Before the cock crowed twice, disciples of Jonathan Gruber deny knowing him three times in response to Republican accusations.
In 2009, political consultant Jonathan Gruber saved the Affordable Care Act using his Microsimulation Model to trick the Congressional Budget Office into scoring the controversial legislation favorably. Under White House supervision he also added provisions to kill the tax deduction for employer-based health insurance. After working with the White House to outline the bill’s objectives, the White House “lent him to Capitol Hill to help Congressional staff members draft the specifics of the legislation.”
But recently, YouTubing his speeches, Republicans, with a great multitude of words and ravings betrayed this architect—whom they had once loved, in Massachusetts—and frightened the Democrats into abandoning Gruber and fleeing from his analyses.
President Obama, who once described Gruber as someone who “worked closely with the Obama administration” on the bill who he has “stolen ideas from liberally” in response to questions from Republicans stated that Gruber was “some advisor who never worked on our staff”.
And when he said this, outgoing Senate Majority Leader Harry Reid (D-NV) praised Gruber on the Senate floor as “one of the most respected economists in the world”.
House Minority Leader Nancy Pelosi (D-CA), who called him a “noted MIT health care economist” and cited him extensively in support of the bill, said “I don’t know who he is and he didn’t help write our bill.”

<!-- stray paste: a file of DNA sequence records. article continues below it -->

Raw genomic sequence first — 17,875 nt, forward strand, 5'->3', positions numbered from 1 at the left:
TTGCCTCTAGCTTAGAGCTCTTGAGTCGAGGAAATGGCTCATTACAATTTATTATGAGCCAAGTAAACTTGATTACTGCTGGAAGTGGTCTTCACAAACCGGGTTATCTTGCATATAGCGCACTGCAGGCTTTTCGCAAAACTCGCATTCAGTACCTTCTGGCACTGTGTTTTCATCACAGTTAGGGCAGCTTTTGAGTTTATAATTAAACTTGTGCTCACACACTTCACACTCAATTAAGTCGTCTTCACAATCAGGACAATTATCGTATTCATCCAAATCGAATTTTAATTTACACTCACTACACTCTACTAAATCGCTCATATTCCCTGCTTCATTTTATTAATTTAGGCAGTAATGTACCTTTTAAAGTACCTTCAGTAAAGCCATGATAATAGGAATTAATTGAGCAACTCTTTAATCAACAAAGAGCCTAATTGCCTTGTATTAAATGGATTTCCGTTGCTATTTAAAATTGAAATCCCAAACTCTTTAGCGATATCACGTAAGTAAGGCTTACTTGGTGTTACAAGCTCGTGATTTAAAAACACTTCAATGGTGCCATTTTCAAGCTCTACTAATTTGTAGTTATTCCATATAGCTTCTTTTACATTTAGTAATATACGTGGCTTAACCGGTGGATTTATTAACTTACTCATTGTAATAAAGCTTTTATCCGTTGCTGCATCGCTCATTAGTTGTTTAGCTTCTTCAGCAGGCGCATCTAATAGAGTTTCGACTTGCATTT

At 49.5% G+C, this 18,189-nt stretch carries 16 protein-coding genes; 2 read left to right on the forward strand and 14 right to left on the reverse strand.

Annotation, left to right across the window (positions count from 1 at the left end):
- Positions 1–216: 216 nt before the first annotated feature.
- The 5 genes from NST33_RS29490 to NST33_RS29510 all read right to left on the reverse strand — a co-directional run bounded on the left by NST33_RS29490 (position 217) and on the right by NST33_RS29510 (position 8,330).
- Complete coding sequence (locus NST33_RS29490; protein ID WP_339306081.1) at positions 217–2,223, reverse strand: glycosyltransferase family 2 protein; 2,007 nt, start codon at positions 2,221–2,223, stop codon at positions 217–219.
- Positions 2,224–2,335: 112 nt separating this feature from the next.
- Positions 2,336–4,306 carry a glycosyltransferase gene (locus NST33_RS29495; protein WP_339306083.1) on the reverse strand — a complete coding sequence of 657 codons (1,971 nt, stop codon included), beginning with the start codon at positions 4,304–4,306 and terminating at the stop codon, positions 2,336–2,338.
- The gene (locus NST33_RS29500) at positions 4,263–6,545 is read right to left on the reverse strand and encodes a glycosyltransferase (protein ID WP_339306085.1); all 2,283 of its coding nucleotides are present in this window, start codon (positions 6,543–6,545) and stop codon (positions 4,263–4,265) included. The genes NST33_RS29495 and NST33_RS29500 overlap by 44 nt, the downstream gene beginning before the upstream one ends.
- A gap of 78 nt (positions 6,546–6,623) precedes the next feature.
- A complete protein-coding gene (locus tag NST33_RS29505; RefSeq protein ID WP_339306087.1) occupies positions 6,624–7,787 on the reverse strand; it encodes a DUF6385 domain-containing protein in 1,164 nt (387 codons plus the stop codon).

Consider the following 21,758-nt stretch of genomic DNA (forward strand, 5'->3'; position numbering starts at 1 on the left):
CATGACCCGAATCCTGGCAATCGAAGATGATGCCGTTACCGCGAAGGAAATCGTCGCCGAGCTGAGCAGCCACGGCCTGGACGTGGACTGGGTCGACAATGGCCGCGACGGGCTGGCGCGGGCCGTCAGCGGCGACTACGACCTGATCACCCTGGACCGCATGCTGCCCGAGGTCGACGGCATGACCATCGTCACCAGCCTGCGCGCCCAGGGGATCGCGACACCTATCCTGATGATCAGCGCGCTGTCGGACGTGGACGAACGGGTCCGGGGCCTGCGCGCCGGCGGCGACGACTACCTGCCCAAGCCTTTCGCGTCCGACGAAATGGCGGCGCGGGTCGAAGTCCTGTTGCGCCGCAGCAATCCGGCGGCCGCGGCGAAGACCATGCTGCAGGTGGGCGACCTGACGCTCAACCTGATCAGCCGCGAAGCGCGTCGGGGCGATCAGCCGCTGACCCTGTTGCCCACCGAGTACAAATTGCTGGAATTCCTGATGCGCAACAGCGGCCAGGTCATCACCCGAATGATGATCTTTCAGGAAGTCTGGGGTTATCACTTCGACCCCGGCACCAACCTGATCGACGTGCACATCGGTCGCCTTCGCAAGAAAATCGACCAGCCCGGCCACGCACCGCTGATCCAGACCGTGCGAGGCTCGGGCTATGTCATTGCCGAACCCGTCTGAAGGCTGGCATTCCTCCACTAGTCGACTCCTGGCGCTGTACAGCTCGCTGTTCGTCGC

And as President Obama and Representative Pelosi were in their press conferences, a Republican said to them, surely, you knew Gruber, you paid him millions in consulting fees and your speech praised him liberally thereto. But the President and the Minority Leader began to curse, swearing up and down that they did not “know this man of whom you speak.”
The Reader is proud to offer space for this guest editorial to the American Civil Liberties Union. We prove our independence whenever we align with similar political interests.
We are in a race against time to make sure millions of proxy and extra (important, ha ha) votes aren’t excluded from this fall’s critical elections—and we need your immediate involvement in the ACLU’s all-out effort to protect the right to over-vote.
Here is the situation. Aggressive backers of ballot integrity—voter ID, purges of dead and moved voters from voter files, and rollbacks of laws that let people sign up for voting without identification and then immediately vote without verification—are driving to have a heavy impact on vote-balancing methods in November’s elections.
They are warning the public about past ballot-tampering attempts and highlighting the weaknesses in ballot integrity, and trying to convince the public to support clean elections.
Embattled Colorado Senator announces two new supporters from beyond the fields we know.
Colorado Senator Mark Udall announced two new endorsements this weekend at the Grand Junction debate with his Republican opponent.
“I can tell you,” said Udall, “that Steve Sotloff and James Foley contacted my assistant campaign manager Melissa Lafsky this week to announce their support.”
Sotloff and Foley are the journalists who were recently beheaded by Christian or other terrorists in the Middle East.
According to Udall, the deceased reporters have joined his foreign policy team and will advise him on how to counter religious extremism overseas.
“Their basic advice? Don’t be hasty,” said the craggy-featured Udall.
The Senator added that the dead men now support President Obama’s policy on delaying counterattacks against the terrorists, and on rescue deliberation.